Polish Refugees in New Zealand 1944-1951

Arrival in New Zealand

Invitation, journey and arrival

NZ Prime Minister Peter Fraser with Countess Maria Wodzicka (wife of Polish Consul General in NZ) welcome the Polish children and adults on the board the ship the US General Randall disembarking in Wellington on 1st November 1944. Source: Disk 34442 – Reference No.: F- 3634-1/2 Photographer: John Dobree Pascoe From the John Pascoe Collection, Alexander Turnbull Library, Wellington, NZ. Permission of the Alexander Turnbull Library must be obtained before any reuse of this image.

Krystyna Skwarko: After a month of sea travel we sailed into Wellington harbour on November 1, 1944. The sun burst through the clouds and shone on the new country.

Everybody tried to squeeze in as near to the rails as possible to get a better view. We saw masses of tiny, colourful houses perched on the green hills surrounding the harbour with the taller buildings of the city lower down on the flat.

After the dry, barren and yellow countryside of Persia, New Zealand appeared a real fairyland. (p51)

… In the afternoon of our arrival there was a loud welcoming whistle from the Polish ship Narwik which was anchored in Wellington at the time.

The following day there was a surprise awaiting us at the Wellington Railway Station. There were hundreds of smiling Wellington school children waving New Zealand and Polish flags as a gesture of welcome on the platform from which we were to leave for Pahiatua. The singing of the national anthems and gifts of flowers made the occasion even more moving. It was the first direct contact between the children of the two nations. A brief meeting which was to change into a deep and lasting friendship over the years.

There was another big, friendly welcome at Palmerston North, and all down the line, even at places where the train did not stop, there were groups of children gaily waving flags and handkerchiefs.

We had a final welcome on the platform of Pahiatua Station. Then the New Zealand soldiers helped us onto some army trucks and took us to our new home.

The official name at the entrance, “Polish Children’s Camp in Pahiatua”, cheered our hearts enormously. A place of our own in a distant land.

We were met at the gate by the Camp Commandant, Major P. Foxley, Count and Countess Wodzicki and their two children. (p52)

… As soon as we arrived, we divided the children into age groups and sent them with their supervisors to the various dormitories. There they found the beds neatly made up, a mat beside each bed, and even flowers on the tallboys. All this work-it was not an easy task to prepare more than 700 beds was done by the women of the Pahiatua Red Cross Society, with Mrs J. Tuckwell-Herbert (Wairarapa Centre) as commandant, the late Mr D.C. Pryor as president, Miss Marion Tylee, secretary, Mrs H. Hickman, treasurer, Mrs M. Guy, Pahiatua commandant of the V.A.D., Mesdames S.K. Siddels and A.W. Bisset in charge of sewing, Mrs E. Sinclair, Red Cross transport commandant and Mrs A.A. Vaughan, junior Red Cross.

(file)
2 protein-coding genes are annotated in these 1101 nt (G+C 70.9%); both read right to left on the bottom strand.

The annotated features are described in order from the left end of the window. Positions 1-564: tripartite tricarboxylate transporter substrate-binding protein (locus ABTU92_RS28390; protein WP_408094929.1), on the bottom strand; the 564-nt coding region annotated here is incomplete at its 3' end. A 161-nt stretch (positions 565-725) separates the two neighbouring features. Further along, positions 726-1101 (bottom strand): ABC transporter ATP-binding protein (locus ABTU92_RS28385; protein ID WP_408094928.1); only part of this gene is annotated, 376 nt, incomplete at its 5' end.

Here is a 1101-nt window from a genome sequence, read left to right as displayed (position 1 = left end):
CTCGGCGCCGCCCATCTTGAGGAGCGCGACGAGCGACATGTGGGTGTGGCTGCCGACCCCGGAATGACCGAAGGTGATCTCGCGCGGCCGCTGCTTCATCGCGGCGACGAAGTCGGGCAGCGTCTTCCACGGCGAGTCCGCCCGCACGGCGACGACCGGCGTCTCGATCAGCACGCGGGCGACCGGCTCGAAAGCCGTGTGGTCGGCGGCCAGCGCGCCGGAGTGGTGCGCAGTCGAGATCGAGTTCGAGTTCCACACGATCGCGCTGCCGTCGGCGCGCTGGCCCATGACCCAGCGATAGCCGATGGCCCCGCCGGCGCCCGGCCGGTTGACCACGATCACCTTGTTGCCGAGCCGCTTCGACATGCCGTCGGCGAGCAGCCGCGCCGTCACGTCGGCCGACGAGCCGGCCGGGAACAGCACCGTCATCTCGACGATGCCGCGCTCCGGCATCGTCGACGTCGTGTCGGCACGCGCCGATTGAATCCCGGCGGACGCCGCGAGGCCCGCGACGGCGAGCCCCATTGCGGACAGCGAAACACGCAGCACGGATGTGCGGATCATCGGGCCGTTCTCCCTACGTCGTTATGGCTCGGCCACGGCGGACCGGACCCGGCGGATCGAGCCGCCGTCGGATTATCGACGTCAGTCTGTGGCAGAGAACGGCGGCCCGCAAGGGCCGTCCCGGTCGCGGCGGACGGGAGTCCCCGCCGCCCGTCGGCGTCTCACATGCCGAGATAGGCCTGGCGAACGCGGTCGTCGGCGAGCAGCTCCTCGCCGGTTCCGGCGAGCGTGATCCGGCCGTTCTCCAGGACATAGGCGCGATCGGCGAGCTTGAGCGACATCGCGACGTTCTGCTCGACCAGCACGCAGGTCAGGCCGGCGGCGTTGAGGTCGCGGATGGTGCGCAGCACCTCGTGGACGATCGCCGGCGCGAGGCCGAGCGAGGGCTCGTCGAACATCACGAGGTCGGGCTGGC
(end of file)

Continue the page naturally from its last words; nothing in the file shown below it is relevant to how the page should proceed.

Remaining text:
The Red Cross organised the preparation of the dormitories but invited all other women’s groups such as the Country Women’s Institute, the Women’s Division of Federated Farmers, and Guide groups to help them. These were split up into teams which were each led by a trained Red Cross Volunteer Auxiliary. The older women arranged dozens and dozens of posies for each tallboy and the dining tables. (p54-56)

… After making sure that each child had been assigned to a bed the supervisors took their groups to the dining halls for their first meal in the camp. The army cooks had prepared an excellent dinner. The tables were decorated with flowers and everything looked clean and tidy.

The cottages which had three small rooms and a bathroom, had not only their own furniture and bedding but everything necessary for daily living.

That first evening our meals were brought to us by the friendly members of the New Zealand Women’s Army Corps. (p56)

… We were greatly helped in finding our way round the camp by the Wodzicki’s two children, Monika and Jontek. As none of us could speak English fluently, they served as interpreters and guides round the large camp, always ready to assist anyone.

From the very beginning of our arrival we were surrounded with an almost astonishing kindness and courtesy.

The following day the Delegate of the Polish Ministry of Education and Social Welfare in London, Mr J. Sledzinski, arrived by plane. He was to be responsible for the children’s education and welfare.

At a meeting of the existing heads of schools, teachers and supervisors that evening, Mr Sledzinski told us about the appointments made in the administration, health resort, educational personnel and supervisors.

The following day we had a good look at our new surroundings. The children were overjoyed with all the open space. They rushed around, played games, explored every corner and generally had lots of fun. (p58)

The Invited; p51, 52, 54-56, 56, 58